HH: It also points to…or perhaps fanatical anti-Mormon.
JG: Yeah, I mean, there’s just too much risk, too little upside for anybody else…
HH: No. Now let’s talk a little bit about the immigration issue, which Romney is pounding both Giuliani and Huckabee on today. And if you read the immigration story in the Wall Street Journal on saliency, it’s a hugely salient issue in the electorate, generally, and very much more so in the Republicans than the Democrats, but significantly so in the Democrats. Has Romney got a winning card here that both Giuliani and Huckabee are struggling with?
JG: Well, I don’t think any of these guys has…neither one of these guys is a Tom Tancredo or Duncan Hunter. So if Rudy is going after Romney on this wouldn’t make much sense, Huckabee going after Romney would be the most insane thing this side of the Ron Paul campaign. So the only guy who might have a semi-solid record is Fred Thompson, who, you know, I expect to see him campaigning on the side of a milk carton pretty soon.
JG: So it’s a little like none of these guys has an absolutely perfect record on this issue. I think it’s fairly certain that whoever the Republican nominee is, if they get elected, securing the border is going to be a top priority for them. The electorate is focused on this.
HH: Now Romney was hitting Huckabee on the tuition, in-state tuition for illegal aliens proposal that Huckabee was behind. I do think that has teeth.
JG: You know, Huckabee is a…there’s something Care Bearish about him. He’s big and soft, and wants government to reach out to everybody. Anything that reeks of punitivism regarding illegal immigrants, it just seems too harsh for his tastes. And I believe in a big tent, and I believe in a party that’s got a lot of different views in it, but that’s just not where the mood of the GOP is right now.
HH: Care Bear Mike. Have you written that up yet at The Campaign Spot?
JG: I have not. Somebody else used Care Bear in another context there. But basically it said, you know, the argument that good feelings will solve anything.
HH: Well, I like that, Care Bear Mike. Now do you think he’s going to hold on? He’s had a nice little run in Iowa. He’s within a couple of points, maybe statistically tied in one poll with Romney there. But of course, that’s really about showing up on the night of January 3rd. It requires a lot of bodies and a lot of organization. Do you think he really does have a chance there?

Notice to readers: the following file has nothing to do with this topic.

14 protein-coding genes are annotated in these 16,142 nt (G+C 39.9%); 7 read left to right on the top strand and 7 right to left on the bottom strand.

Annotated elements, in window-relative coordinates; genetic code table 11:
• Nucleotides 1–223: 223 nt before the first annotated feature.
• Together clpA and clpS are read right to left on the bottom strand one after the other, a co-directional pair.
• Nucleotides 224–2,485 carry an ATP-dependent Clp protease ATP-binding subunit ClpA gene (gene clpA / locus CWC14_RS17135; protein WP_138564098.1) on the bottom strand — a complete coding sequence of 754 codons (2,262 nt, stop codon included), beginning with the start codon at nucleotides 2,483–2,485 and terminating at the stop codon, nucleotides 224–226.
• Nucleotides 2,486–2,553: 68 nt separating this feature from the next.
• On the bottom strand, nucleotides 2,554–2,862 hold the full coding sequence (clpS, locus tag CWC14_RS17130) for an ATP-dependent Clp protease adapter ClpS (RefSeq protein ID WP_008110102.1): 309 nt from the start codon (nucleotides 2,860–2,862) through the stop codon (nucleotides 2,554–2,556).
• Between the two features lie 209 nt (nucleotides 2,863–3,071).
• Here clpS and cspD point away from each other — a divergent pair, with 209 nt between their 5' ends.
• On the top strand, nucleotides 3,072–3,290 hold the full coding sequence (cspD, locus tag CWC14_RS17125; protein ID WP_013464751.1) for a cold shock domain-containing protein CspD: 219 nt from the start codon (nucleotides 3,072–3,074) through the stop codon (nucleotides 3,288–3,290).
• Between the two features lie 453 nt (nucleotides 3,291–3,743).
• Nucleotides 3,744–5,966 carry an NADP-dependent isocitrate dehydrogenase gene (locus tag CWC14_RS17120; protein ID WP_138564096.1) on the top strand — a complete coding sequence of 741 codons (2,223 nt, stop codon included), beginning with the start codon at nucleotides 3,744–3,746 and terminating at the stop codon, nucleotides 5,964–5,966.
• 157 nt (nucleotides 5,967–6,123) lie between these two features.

JG: Not really. I will…was very briefly very enthused about Huckabee, probably around the time of the Iowa Straw Poll. But each successive month I’ve kind of downgraded him another notch. I think the thing first and foremost, and probably the best example of this, is this hilariously funny ad he’s debuting that has him and Chuck Norris.
JG: And you know, maybe one of the funniest ads we’ve seen. But at the end of it, you kind of wonder is Mike Huckabee really presidential?
HH: And the answer is no.
JG: Yeah, he’s hilarious, he’s extremely charismatic, maybe one of the most effective communicators in the party. But just do you see him as a Commander-In-Chief? If we were in a 1992 style electorate, where we felt like we were at peace, and you know, we were going to be focusing on domestic issues, well, maybe he’d be the right guy. I just don’t think he’s got the right issue set for a 2008 world.
HH: Do you think he’s presidential?
JG: Not at this point.
HH: And who do you think is going to be the nominee at this point. I ask you this every week, and you’ve had two thus far. So it’s the third week. Time to try again.
JG: Oh, yeah. So for this week, I’m going to go with the possibility that nobody catches up to Rudy. My plan is to keep rotating, Hugh, until finally I’m trying to give you the case that Ron Paul’s going to be the nominee.
HH: Okay, but you’re calling it for Rudy this week?
HH: All right. Geraghty the Indispensable, weather vane that he is, nevertheless has insights very few others do. He’ll be back next week.
End of interview.